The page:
Screenwriting 101: Characters We Care About Need To Be In Conflict (With Each Other)

Characters who face nameless henchman for an entire movie don’t tend to be that interesting. What’s more, if the threats our heroes face aren’t specific or engaging in themselves, why would we care about characters overcoming them? This isn’t just a general note about making the bad guys edgy and dangerous, though that is certainly one way to go. This is a fact: Conflict in a film works best when it’s between characters we care about, rather than a one-sided struggle between interesting good guys and boring bad guys. And this fact applies to comedies and love stories just as much as blockbusters.

Take the recent Will Ferrell and Amy Poehler comedy The House. The focus of the film is on our characters running an illegal casino in the suburbs. It’s a good premise that makes us imagine the kind of trouble our heroes could get into. Unfortunately, their actual obstacles are vague and lack credibility. There’s crooked politicians and dangerous mobsters, which should be exciting, but end up being minor stumbling blocks without consequences. The characters we actually spend time with never disagree about anything, so we don’t have that to invest in either. Things just happen, and then more things happen. This is not the stuff of great comedy.

A lot of the same people were involved in the most successful comedies of the past 20 years: Talladega Nights, Anchorman, Step Brothers, Blades of Glory, etc. What’s the difference between those beloved romps and The House? The main characters care about each other, and their differences lead to conflict and strife. In Anchorman, the main character falls for and vehemently dislikes the same person over the course of the film, and Ron Burgundy is perhaps the most famous comedic character of Will Ferrell’s career. It might seem simplistic, but internal conflict within a group is quickly, naturally engaging. While outside forces and villains can make for great comedic stumbling blocks, it takes extra pages to introduce each and every foe.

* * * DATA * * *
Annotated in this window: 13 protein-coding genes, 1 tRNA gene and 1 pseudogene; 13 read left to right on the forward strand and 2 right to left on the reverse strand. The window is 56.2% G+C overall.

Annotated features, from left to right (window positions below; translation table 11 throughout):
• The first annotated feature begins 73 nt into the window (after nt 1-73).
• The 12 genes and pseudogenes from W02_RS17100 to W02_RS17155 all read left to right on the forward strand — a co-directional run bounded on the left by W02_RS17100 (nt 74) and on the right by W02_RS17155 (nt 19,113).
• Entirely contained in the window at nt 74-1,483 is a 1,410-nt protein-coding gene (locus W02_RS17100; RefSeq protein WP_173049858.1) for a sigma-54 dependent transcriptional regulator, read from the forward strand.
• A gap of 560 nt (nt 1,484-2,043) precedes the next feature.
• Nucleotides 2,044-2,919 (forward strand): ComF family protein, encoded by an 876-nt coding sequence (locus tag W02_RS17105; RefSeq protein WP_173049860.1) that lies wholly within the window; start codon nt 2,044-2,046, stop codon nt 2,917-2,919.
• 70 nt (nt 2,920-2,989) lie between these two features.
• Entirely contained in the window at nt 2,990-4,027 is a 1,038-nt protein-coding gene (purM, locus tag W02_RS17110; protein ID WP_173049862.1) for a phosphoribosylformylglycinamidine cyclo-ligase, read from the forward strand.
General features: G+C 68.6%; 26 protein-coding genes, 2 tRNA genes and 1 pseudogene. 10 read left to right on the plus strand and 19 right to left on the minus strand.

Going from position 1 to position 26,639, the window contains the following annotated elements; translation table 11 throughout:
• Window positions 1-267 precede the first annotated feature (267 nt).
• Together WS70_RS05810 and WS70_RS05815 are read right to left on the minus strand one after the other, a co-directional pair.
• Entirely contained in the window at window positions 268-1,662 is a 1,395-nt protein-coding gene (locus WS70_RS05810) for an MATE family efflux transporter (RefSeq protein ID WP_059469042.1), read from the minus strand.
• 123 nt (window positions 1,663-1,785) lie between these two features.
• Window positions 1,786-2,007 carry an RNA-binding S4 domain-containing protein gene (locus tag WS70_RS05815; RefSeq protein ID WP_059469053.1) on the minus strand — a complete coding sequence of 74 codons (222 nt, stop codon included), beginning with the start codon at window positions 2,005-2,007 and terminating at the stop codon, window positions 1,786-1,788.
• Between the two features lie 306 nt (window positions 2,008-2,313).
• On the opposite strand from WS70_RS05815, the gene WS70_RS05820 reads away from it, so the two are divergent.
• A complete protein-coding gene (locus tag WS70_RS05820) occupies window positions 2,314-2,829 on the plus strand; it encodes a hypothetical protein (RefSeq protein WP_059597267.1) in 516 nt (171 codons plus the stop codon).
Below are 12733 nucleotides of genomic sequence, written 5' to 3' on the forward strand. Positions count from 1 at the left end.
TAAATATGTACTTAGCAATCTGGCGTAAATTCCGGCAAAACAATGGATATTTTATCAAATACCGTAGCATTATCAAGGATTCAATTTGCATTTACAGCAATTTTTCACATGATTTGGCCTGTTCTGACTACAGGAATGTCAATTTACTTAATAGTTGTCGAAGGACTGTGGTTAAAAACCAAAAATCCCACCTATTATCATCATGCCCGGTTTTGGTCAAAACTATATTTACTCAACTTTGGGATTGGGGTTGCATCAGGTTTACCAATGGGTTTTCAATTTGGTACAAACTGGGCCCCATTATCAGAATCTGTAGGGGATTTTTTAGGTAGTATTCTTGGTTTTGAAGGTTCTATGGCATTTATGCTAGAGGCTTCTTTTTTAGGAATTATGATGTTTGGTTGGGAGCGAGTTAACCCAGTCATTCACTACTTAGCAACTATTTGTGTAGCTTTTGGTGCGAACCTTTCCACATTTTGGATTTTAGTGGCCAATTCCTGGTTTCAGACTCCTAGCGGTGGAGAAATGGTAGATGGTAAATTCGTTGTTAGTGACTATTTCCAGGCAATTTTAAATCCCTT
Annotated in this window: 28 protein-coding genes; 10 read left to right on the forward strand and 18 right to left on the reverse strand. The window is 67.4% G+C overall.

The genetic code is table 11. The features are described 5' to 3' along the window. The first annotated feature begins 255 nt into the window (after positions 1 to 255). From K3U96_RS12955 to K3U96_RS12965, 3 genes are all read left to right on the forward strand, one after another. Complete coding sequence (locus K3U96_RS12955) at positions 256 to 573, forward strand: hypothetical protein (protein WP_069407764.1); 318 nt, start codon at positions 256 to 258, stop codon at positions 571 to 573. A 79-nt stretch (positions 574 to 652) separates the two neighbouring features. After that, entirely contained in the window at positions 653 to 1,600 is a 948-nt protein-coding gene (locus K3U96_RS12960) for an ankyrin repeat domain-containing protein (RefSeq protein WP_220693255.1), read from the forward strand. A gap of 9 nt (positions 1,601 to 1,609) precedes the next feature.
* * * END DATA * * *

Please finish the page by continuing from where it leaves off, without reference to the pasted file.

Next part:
Think about any love triangle. For it to be truly tense, we need to care about each of the parties involved. If it’s easy for Bridget Jones to make the choice between Handsome British Man One and Two, then we don’t have a story (or a trilogy). The same goes for Chasing Amy, Pretty in Pink, and yes, even Twilight. Without the tension of Team Jacob versus Team Edward, you don’t get a film franchise that has made over $3 billion to date. And romantic movies that don’t feature a love triangle are the best example of the idea I’m trying to express. Two people are in love, and then they are in conflict. If you can make us care about them, then we will want them to get back together. Will they? Won’t they? Regardless, you have our attention and a ready made three act structure. So, to write a better love story than Twilight, put the characters we care about in conflict with each other.

The best thriller, action, and horror films tend to share one thing: villains that draw our attention. We might be intrigued by Chigurh’s warped point of view in No Country for Old Men, engrossed by Agent Smith’s inhumanity in The Matrix, or simply terrified of Freddy and/or Jason. The secret to this kind of drama is the same in movies as it is in pro wrestling: the better the heel, the more heroic the babyface looks. It’s the difference between The Dark Knight and Thor: The Dark World. The difference between Hans Gruber and whoever the bad guy was in Die Hard 2: Die More Hardly. Simply put, we can’t root for Rocky unless we know he’s up against a worthy opponent. Better yet, we want our heroes to be underdogs, facing rivals that make them look puny by comparison. Imagine how the tension skyrockets when the conflict comes from former friends, turned enemies by circumstance or a difference of belief.

Don’t get me wrong, there are plenty of stories where the conflict comes from the outside. Whether it’s an opposing army or the forces of nature, stories of characters working alone or working in harmony together to overcome a difficulty can be as dramatic as anything. But if you’re going to have characters in conflict, the most direct way of achieving the greatest emotional impact is often having the struggle come from within rather than without. It can save page real estate and enhance the excitement in a personal way, instead of trying to overwhelm the audience with a grand scale. Science-fiction has been having the best of both worlds for years. Global (or intergalactic) conflict is often dependent on the actions of a ragtag group of heroes, or an abstraction is brought to life and made personal. In the end, we go to the movies to see people. Spice things up a bit and have those people crash into each other.


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